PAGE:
The storylines in the film and what the girls are going through are all rooted in real-life events. “All of the stories that you see in the film are based on the stories that [were] told [to] me and I realized that these girls were learning to construct themselves and their version of femininity based on what they saw in social media. I realized that these girls were growing up with a vision that was objectifying women and that they were growing up with this idea of a woman being an object and a woman’s worth and value being based on the number of likes that they received.”

Doucouré described the way she found the young actress in the lead role as almost “instinctive.”

She said, “With Amy in particular, it was absolutely right away that I knew that she was the right one. So I started by having a lot of talks with them [and] communicating with them. I think that many parents after seeing this film are going to want to listen to their children. So what I did was I started out by actually listening to the children and bringing the girls into a climate of trust where we could discuss this issue of hypersexualization and objectification of young girls and I make them part of the discussion. I explained why we were making this film. So, it’s a film that is an activist film. And so they [the young actresses] became activists along with me to make this film, [along] with their parents who were also in favor of this activism.”

The film has a lot to say about how one’s environment, especially social media, impacts how these young girls perceive the world. And one of the most interesting things about it is that it doesn’t really try to steer you in a certain direction, but rather just give you this uncompromising, unbiased portrait of these young girls.”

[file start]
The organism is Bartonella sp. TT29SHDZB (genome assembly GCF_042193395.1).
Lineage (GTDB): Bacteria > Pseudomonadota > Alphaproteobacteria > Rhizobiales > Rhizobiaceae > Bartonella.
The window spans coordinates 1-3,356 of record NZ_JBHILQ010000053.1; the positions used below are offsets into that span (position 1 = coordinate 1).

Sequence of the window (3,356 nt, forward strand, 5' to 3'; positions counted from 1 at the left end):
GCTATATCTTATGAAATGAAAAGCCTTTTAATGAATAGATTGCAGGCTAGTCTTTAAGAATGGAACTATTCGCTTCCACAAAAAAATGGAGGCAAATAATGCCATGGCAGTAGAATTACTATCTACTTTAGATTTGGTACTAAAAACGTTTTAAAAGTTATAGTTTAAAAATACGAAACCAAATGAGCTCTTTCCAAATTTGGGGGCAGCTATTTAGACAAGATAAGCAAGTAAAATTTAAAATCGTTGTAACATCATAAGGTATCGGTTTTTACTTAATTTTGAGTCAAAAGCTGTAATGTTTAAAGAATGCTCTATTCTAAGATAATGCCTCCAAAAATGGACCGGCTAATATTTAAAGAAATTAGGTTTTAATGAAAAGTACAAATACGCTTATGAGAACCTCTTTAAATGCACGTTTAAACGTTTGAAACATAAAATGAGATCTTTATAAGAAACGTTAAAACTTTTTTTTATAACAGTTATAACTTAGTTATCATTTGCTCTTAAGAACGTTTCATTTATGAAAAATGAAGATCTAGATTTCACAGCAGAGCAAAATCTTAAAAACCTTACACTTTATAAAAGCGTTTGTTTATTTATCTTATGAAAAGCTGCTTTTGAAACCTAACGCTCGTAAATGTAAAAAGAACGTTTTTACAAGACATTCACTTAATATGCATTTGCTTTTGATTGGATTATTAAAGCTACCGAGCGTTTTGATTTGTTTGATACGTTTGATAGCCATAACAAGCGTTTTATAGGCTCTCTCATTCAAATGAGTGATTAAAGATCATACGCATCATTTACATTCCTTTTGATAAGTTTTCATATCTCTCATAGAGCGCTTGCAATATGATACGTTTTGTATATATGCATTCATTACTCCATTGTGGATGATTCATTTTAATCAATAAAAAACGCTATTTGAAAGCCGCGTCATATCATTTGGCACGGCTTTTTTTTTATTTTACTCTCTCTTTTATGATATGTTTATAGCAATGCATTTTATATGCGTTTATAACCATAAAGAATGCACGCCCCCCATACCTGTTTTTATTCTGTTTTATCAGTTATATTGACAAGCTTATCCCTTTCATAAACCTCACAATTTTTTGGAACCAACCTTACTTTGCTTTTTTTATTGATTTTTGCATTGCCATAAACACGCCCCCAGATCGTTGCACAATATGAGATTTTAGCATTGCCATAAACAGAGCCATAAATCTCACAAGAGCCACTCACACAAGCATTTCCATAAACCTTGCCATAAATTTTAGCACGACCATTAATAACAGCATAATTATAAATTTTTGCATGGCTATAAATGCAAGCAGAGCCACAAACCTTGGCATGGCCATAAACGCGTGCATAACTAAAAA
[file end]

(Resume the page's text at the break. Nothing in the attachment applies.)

On this portrayal, the director said, “I really wanted to give a voice to this little girl and I wanted the audience, whatever their age, to become a little 11-year-old girl in today’s society and not judge her, but just live through her experience.”

The major theme to take away from the film is an important one. “My one message would be that childhood is precious and we all have to protect our children. We all have to come together to figure out what is best for our children so that we can give a beautiful space to our children to grow up safely and peacefully, so that they can have the freedom to choose who they want to become and the best version of themselves.”

This is just the beginning for the director, who was honored at Sundance during a huge year for Black women. Aside from Doucouré’s win, there were also wins for Black women directors Radha Blank and Garrett Bradly.

“I think that Sundance was extremely encouraging, but we must remain vigilant. It’s great to win an award, but we need more diversity and more inclusion at each step of film production, whether it’s production, heads of studios, people on the jury, people in every part of film production on the set — that’s what we have to remain vigilant about.”

Cuties is streaming on Netflix now. 



Netflix Issues Apology After Outrage Over Marketing For ‘Cuties’

Maïmouna Doucouré’s ‘Cuties’ Confronts Betrayal Of Young Black Girls (Sundance Review)


Photo: Netflix/Getty Images